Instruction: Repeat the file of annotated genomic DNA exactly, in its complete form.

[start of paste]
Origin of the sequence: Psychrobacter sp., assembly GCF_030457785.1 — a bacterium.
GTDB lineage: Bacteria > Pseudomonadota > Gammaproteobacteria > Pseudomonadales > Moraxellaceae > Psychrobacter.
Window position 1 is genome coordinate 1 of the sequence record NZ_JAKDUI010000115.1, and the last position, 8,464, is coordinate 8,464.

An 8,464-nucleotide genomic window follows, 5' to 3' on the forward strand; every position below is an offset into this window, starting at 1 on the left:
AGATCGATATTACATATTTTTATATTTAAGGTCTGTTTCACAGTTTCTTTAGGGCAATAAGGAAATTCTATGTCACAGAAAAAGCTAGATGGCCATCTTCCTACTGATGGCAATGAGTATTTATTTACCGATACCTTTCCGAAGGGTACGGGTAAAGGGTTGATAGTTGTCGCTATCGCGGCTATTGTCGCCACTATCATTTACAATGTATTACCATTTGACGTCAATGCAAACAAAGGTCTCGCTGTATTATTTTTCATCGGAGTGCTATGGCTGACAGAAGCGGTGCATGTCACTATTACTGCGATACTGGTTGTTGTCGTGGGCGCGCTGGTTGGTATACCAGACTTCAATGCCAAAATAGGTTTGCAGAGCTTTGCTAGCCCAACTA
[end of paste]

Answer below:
Origin of the sequence: Psychrobacter sp., assembly GCF_030457785.1 — a bacterium.
GTDB lineage: Bacteria > Pseudomonadota > Gammaproteobacteria > Pseudomonadales > Moraxellaceae > Psychrobacter.
Window position 1 is genome coordinate 1 of the sequence record NZ_JAKDUI010000115.1, and the last position, 8,464, is coordinate 8,464.

An 8,464-nucleotide genomic window follows, 5' to 3' on the forward strand; every position below is an offset into this window, starting at 1 on the left:
AGATCGATATTACATATTTTTATATTTAAGGTCTGTTTCACAGTTTCTTTAGGGCAATAAGGAAATTCTATGTCACAGAAAAAGCTAGATGGCCATCTTCCTACTGATGGCAATGAGTATTTATTTACCGATACCTTTCCGAAGGGTACGGGTAAAGGGTTGATAGTTGTCGCTATCGCGGCTATTGTCGCCACTATCATTTACAATGTATTACCATTTGACGTCAATGCAAACAAAGGTCTCGCTGTATTATTTTTCATCGGAGTGCTATGGCTGACAGAAGCGGTGCATGTCACTATTACTGCGATACTGGTTGTTGTCGTGGGCGCGCTGGTTGGTATACCAGACTTCAATGCCAAAATAGGTTTGCAGAGCTTTGCTAGCCCAACTA